Arrests, poisonings, tortures, murders of political activists. Institutional corruption which is HUGE. Total erosion of democratic institutions. Giant economic inequality. Worsening of prison conditions. Environmental catastrophe in lots of industrial regions of Russia. Censorship everywhere - in media, in education, in internet, in people’s heads. Self-censorship, caused by fear. You should not be deceived, this event on 18th of March is not elections. Falsifications, eliminations of political opponents, Kremlin-controlled media leave no chance to anybody except Putin. Pictures that you can see in the video were painted by Oleg Navalny, a political prisoner, who was convicted to 3,5 years in jail because he’s a brother of Alexey Navalny, Putin’s fiercest political opponent. Editing & Visuals: Melanie Clemmons Camera: Nikita Chaikin Directed by BABOONs ***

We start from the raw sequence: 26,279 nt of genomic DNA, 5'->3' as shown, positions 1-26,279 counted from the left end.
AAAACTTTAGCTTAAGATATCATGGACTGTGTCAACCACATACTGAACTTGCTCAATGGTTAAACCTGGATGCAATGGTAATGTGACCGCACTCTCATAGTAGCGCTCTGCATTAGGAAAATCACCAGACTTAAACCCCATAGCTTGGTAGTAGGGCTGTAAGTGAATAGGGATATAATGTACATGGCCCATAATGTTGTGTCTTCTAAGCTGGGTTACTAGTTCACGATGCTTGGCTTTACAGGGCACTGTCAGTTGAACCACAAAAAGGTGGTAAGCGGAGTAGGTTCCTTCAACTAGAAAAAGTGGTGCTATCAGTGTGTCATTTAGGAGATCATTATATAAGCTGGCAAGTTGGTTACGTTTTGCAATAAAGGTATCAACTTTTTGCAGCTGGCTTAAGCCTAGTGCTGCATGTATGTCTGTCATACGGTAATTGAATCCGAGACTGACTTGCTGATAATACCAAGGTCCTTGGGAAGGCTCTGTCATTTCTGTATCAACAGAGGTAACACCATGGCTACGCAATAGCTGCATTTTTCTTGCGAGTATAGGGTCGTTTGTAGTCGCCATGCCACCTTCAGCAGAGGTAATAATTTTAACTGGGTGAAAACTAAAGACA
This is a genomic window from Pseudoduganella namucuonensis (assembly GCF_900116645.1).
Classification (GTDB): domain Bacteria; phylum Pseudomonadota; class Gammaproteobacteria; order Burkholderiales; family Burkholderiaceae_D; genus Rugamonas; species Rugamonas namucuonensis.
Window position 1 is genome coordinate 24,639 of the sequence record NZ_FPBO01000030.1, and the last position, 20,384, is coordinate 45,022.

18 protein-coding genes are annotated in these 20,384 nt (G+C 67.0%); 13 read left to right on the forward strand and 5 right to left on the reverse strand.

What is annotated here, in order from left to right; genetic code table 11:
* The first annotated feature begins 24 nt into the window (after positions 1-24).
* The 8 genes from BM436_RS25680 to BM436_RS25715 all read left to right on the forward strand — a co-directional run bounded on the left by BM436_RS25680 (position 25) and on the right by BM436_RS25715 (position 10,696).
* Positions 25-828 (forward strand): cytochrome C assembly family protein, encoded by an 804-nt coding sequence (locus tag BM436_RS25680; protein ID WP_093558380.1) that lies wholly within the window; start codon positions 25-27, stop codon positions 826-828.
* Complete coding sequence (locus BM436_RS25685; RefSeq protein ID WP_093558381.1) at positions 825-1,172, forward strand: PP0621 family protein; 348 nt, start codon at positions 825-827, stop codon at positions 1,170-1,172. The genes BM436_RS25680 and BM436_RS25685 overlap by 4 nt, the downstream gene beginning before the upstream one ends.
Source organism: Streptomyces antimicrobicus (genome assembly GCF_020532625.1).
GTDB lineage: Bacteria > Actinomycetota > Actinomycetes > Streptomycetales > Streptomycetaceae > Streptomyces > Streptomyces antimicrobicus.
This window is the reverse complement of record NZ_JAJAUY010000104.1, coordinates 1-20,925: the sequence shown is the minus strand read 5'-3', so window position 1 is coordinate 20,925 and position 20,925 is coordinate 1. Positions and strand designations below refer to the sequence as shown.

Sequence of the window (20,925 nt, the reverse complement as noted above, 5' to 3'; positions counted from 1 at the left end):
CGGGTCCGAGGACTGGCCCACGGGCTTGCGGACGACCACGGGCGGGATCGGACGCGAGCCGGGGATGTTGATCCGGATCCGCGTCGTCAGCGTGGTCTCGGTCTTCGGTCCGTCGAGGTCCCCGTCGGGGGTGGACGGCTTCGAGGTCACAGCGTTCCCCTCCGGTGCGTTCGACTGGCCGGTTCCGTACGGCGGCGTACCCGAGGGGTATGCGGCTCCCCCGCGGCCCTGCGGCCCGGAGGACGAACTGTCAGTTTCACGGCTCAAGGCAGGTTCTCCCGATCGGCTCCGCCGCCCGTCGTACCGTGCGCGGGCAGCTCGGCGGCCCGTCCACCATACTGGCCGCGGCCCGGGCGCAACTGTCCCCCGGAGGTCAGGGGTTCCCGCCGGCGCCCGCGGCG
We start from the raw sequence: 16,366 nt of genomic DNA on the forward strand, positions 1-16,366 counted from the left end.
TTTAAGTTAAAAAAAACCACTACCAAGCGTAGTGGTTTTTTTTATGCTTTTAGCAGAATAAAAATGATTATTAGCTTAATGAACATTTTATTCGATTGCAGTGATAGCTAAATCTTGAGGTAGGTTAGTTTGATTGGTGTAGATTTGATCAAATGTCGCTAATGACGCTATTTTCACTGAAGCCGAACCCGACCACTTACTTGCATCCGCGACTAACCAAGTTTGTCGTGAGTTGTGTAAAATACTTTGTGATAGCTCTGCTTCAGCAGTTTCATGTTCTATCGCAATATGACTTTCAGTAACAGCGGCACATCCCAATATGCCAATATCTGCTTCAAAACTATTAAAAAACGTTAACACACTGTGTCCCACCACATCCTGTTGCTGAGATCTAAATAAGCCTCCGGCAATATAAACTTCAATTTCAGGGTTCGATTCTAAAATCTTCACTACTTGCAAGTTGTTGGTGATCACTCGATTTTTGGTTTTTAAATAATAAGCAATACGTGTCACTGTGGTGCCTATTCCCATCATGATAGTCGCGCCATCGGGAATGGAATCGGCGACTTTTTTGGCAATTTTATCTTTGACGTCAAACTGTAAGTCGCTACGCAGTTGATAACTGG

ELECTIONS 6 years we gonna fight 6 years we not gonna obey 6 years i gonna start a gang 6 years we’re not gonna eat slop scraps 6 years we’re gonna fight fight we’re not gonna obey during this term 6 years i gonna start a gang cops you’d better eat your slops food by yourself the shameless in power power power power power stealing as much as they can power power power power even a thief has a sense of dignity steal steal steal steal if you’re unarmed they’re likely to assault you 6 years we’re gonna fight 6 years we’re not gonna obey 6 years i gonna start a gang 6 years we’re not gonna eat scraps 6 years is the time of palace wars term term term term there are lots of discontented in high-security regime term term term term a coup’s happening, the Kremlin’s extremely nervous we were given 6 years illegitimately a dead body’s in the detention centre our criminal case was fabricated we were given 6 years of high-security regime illegitimately 6 years we gonna fight 6 years we not gonna obey 6 years i gonna start a gang 6 years we’re not gonna eat scraps 6 years we’re gonna fight fight we’re not gonna obey during this term 6 years i gonna start a gang cops you’d better eat your slops food by yourself *** на строгом режиме много недовольных слава всем наблюдателям и всем, кто активно бойкотирует выборы. тюремные картинки авторства политзаключенного Олега Навального, который сидит 3,5 года за то, что он брат Алексея Навального. *** шесть лет драться шесть лет не подчиняться шесть лет сколочу банду шесть лет мы не едим баланду шесть лет драться драться в этот срок не буду подчиняться шесть лет сколочу банду сами легавые ешьте баланду ниже параши может пасть власть масть масть масть масть пиздят столько сколько смогут украсть власть власть власть власть и у вора есть честь у вора есть масть красть красть красть красть если ты безоружен значит могут напасть пасть пасть пасть пасть шесть лет время дворцовых воен срок срок срок срок на строгом режиме много недовольных срок срок срок срок путч кремль неспокоен срок срок срок срок от звонка до звонка, звон колоколен шесть лет по беспределу из сизо выносят тело нам нарисовали дело строгого режима шесть лет по беспределу шесть лет драться шесть лет не подчиняться шесть лет сколочу банду шесть лет мы не едим баланду шесть лет драться драться в этот срок не буду подчиняться шесть лет сколочу банду сами легавые ешьте баланду